Paolo Atzori on Tue, 19 Dec 95 03:58 MET

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P.: Is the shape of the agents strictly related with some kind of processes? 
Are there different categories of agents, each with a specific architecture on both level, algorithmic and visual?

Y.: The shape is only a metaphor for a model. We define borders for our model. The borders we are investigating and developing imply a kind of representation, not specialized but interactive.

P.: So there is no symbolism, no allegory?

C.: Maybe there come up some new things. In the work represented here all the agents are autogenerative. They are connected to processes in the Internet which change continuosly. These agents always modify themselves. 
They offer also points of interest which can be activated by the observer of the installation. Thus the knowbot will also mutate and react according to the interest of the visitor.

P.: Which is the logic you follow to develop the agents, where do you find the first input to design them?

C.: The first outlines of the knowbot relate to visual material that is used in the research fields mixed with our creativity... For example one agent refers to the computer simulation of the tide of the Antarctic sea; we develop a model and write an interface for data coming from the satellite observation.
The interesting thing is that we deal with processes you can't see in reality. Hidden processes, sometimes extremely small or extremely big, and very complex. Furthermore you can't live in the Antarctic, it means you can't experience directly, empirically this kind of reality without the help of technology.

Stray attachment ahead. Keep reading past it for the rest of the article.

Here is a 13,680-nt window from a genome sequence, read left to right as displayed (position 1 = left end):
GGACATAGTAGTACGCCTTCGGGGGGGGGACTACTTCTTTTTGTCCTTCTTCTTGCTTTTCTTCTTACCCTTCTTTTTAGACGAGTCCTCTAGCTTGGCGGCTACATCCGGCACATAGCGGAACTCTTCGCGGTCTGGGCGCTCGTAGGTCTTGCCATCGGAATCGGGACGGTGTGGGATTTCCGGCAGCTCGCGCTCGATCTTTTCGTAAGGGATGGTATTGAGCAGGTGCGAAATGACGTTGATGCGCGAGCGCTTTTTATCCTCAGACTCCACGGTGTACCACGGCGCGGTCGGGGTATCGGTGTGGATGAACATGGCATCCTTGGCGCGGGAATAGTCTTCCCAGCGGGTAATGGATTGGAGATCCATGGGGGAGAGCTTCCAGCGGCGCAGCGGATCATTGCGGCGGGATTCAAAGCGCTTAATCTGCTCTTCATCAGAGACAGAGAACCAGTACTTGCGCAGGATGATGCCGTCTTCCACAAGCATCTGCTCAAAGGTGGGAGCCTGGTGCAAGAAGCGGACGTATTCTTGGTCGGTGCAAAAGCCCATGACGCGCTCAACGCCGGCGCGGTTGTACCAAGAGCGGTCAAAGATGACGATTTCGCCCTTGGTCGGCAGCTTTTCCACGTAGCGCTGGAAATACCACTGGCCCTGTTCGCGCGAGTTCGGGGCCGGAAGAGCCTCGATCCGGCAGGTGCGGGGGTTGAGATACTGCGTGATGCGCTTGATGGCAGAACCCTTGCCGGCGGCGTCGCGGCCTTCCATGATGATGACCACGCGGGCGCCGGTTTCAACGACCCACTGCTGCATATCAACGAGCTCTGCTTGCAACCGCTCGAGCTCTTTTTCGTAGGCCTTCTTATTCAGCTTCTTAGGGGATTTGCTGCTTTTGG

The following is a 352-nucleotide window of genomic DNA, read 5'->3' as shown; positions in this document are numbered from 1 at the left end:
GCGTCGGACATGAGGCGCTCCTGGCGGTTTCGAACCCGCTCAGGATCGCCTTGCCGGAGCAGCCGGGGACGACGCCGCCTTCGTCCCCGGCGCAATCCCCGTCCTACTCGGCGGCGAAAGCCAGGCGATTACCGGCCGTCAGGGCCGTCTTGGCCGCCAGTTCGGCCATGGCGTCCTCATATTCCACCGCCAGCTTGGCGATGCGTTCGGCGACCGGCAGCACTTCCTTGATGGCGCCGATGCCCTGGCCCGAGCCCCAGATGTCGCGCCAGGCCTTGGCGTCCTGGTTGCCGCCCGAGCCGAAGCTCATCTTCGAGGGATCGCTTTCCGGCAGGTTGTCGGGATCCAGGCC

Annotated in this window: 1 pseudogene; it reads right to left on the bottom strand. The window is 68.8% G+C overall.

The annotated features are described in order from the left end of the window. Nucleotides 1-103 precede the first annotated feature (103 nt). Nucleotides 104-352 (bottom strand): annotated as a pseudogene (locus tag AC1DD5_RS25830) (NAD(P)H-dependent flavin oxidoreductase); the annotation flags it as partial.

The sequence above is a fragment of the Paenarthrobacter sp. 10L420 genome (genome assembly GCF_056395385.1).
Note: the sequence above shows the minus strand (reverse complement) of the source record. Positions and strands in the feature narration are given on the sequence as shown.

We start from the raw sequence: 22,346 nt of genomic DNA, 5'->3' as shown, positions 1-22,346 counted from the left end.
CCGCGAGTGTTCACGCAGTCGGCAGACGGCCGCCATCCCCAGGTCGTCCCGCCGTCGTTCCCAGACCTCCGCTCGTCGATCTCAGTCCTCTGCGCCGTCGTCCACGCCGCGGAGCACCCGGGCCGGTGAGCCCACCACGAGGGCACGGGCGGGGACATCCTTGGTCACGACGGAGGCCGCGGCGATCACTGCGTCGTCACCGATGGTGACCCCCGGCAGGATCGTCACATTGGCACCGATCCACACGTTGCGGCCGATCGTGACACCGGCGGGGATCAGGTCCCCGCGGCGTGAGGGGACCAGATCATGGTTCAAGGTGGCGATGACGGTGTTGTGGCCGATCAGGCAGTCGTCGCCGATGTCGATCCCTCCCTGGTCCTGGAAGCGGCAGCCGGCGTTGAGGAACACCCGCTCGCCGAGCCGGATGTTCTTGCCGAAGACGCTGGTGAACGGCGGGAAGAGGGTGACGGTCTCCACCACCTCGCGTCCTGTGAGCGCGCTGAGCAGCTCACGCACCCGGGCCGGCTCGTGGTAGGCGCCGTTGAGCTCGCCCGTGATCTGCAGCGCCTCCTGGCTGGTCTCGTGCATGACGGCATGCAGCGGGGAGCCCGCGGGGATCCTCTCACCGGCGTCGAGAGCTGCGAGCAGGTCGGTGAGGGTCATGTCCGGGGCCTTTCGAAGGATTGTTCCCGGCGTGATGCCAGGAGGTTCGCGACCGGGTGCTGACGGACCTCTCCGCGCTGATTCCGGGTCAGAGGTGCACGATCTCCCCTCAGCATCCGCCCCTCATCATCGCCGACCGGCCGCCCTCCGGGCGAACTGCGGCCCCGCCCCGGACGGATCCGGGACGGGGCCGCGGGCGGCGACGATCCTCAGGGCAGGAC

Actually for the scientists it does not make anymore sense to work directly in contact with the nature. They need data,  intelligent data for their terminals in the institutes. And intelligent data means that you have installed robots and automata which live there all the year long sending periodically raw data. Only few scientists need to go there to maintein the functionality of these robots. Sometimes they put sensors on the animals living in the Antarctic continent directly connected to computers. They exterritorialize their nature in the networks. maybe our artistic work is a kind of re-territorialization.

Y.: The important is not to discuss the meaning of measures, rather how can we visualize and handle this complexity of information. That's a problem for the scientists too. There are so many data: how can we turn it into information and knowledge, how can we handle this with the knowledge we have?

P:You said about this new work that maintains the state of process, not only for the interactivity but also because keeps itself constantly updated. 
Since we cannot follow the whole information processing you make a selection of the information displayed inside the simulation space otherwise it would be a completely chaotic system since the information are coming almost in real time. How do you make this kind of classification?

C: It is necessary to define a strategy about order and the generation of new things. With computers we analyze fragments of the reality and at the same time we build and initiate complex processes. This is what the work is dealing about. You can't deal directly with data fields and with databases to make a model only by analysis; you get millions of data the human brain is unable to perceive.